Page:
I guess I should have stated that I'd be willing to sacrifice the optical drive in order to make space for an SSD.


     


    But you're probably right when it comes to the almighty $. Apple may not want to "give away" the SSD when they can sell it as an add-on.


     


    I guess we'll know in the coming weeks...



    They can already accept an HDD + SSD. The space is there, although that was already stated. 


    Quote:

    Originally Posted by wizard69 View Post





    Apple doesn't give away anything. I would fully expect them to configure the machine to have similar margins as today's machines. The price of the SSD isn't an issue as can be seen with the Mac Book AIRs.


    Yep... although some people do try to overly simplify pricing calculations.


    Quote:

    Originally Posted by Keda View Post


    Lion is made for SSDs, so I hope Apple moves aggressively in the direction of making them standard equipment.  Until I bought my MBA, I couldn't have imagined the difference that SSDs make in the overall speed and responsiveness of the Mac. 



    This is just crap. Lion is ram hungry. If you don't have enough ram, it leans harder on the drive, which then favors an ssd. There's no reason you need one or the other for your computer to run Lion properly.

  • Reply 12 of 33
    relicrelic Posts: 4,735member

    Quote:

    Originally Posted by hmm View Post


    They can already accept an HDD + SSD. The space is there, although that was already stated. 


    Yep... although some people do try to overly simplify pricing calculations.


    This is just crap. Lion is ram hungry. If you don't have enough ram, it leans harder on the drive, which then favors an ssd. There's no reason you need one or the other for your computer to run Lion properly.



    I hope the new iMacs can handle more then 16GB of ram. On the subject, Apple is crazy, nuts, lost there friggen minds if they think anyone is going to spend 800 dollars for four 4GB modules for 16GB. Don't they know that even the most expensive ram only cost 40 bucks a piece, you can buy 4GB Kensingtons for only 25 bucks a piece now for a total of $100 dollars and their much better rams then Apple uses. 800 dollars for 16GB, what is this the 1990's I actually stopped breathing when I read that. http://store.apple.com/us/configure/MC814LL/A? Check out the 500 dollar price tag on the 256GB SSD, their like 250 bucks now and for faster drives, insane Apple, insane.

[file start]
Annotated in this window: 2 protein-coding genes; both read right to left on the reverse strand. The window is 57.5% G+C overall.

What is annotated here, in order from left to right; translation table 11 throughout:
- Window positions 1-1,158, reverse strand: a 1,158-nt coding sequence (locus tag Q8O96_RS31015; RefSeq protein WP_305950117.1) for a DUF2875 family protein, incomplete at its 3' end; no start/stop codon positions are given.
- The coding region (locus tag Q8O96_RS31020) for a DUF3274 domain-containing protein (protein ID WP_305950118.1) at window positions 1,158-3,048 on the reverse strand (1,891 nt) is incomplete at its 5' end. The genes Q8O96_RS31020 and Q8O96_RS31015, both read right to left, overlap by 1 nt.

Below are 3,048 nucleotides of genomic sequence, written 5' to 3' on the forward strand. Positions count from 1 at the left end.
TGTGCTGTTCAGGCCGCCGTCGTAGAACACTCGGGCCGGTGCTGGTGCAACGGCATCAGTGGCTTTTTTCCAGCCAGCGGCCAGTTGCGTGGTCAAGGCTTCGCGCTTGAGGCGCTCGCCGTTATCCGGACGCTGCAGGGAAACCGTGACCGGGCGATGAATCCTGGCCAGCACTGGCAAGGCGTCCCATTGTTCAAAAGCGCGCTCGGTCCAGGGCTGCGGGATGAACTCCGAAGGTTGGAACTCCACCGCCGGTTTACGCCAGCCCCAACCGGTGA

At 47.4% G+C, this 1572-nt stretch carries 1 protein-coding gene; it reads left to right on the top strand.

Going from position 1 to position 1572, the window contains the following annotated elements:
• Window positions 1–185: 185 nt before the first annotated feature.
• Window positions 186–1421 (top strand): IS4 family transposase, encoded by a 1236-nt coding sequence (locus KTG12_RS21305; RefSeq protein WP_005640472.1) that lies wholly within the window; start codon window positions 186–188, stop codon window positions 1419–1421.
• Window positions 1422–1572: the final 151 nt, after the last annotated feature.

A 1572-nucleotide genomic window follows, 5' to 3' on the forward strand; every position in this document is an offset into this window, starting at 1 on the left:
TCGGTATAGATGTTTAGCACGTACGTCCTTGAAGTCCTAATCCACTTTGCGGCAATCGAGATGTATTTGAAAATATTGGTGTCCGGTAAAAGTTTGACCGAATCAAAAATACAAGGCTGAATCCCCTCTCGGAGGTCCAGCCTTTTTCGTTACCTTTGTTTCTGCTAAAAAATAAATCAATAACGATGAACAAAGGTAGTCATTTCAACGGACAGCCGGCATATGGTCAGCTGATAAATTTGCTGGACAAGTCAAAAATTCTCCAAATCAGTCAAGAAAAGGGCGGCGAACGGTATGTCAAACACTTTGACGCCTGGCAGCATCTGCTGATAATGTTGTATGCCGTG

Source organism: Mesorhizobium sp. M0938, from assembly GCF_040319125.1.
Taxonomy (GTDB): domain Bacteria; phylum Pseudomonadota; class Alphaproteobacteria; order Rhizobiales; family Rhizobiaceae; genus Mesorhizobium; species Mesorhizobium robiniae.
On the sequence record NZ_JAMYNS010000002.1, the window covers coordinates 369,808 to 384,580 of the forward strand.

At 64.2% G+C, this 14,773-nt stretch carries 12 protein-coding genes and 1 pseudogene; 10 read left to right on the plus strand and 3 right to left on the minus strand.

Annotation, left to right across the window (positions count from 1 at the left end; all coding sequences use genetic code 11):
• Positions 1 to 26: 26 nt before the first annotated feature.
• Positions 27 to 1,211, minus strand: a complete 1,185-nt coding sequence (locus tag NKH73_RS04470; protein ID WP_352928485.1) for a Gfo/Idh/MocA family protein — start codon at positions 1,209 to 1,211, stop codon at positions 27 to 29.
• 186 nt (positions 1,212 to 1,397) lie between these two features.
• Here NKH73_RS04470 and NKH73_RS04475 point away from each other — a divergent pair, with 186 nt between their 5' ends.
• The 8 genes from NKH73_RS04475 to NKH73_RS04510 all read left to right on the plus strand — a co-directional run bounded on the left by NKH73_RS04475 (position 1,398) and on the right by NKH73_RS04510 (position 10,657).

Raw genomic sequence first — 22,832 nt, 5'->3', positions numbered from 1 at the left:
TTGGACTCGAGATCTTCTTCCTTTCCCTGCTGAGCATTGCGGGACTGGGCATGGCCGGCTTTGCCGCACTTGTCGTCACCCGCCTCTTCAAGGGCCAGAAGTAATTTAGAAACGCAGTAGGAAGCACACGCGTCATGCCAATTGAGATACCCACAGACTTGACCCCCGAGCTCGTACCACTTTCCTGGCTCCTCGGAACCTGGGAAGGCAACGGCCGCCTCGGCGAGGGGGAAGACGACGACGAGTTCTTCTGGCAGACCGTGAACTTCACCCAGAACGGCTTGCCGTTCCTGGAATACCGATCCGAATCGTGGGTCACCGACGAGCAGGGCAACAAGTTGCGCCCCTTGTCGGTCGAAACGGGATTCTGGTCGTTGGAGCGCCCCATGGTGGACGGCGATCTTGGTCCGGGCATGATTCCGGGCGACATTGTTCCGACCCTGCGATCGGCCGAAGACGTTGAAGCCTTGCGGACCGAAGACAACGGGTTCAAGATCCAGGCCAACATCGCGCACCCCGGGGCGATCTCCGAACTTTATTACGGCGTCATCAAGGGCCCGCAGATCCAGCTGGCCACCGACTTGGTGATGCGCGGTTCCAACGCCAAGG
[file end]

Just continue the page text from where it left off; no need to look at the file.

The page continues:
• Reply 13 of 33
    wizard69wizard69 Posts: 12,641member
    relic wrote: »
    Not really, I personally don't want Apple to upgrade to SSD as they'll inflate the price. I would much rather add it later as it allows me to choose a much better drive then some abscure OEM vesion. I replaced my Macbook Airs drive for a faster and larger one.
    The AIRs kinda discredit your statements. They demonstrate that Apple can produce very credible and cost effective hardware.

    As to add ons ALL of Apples custom order parts are expensive. It is the base macine where they are aggressive.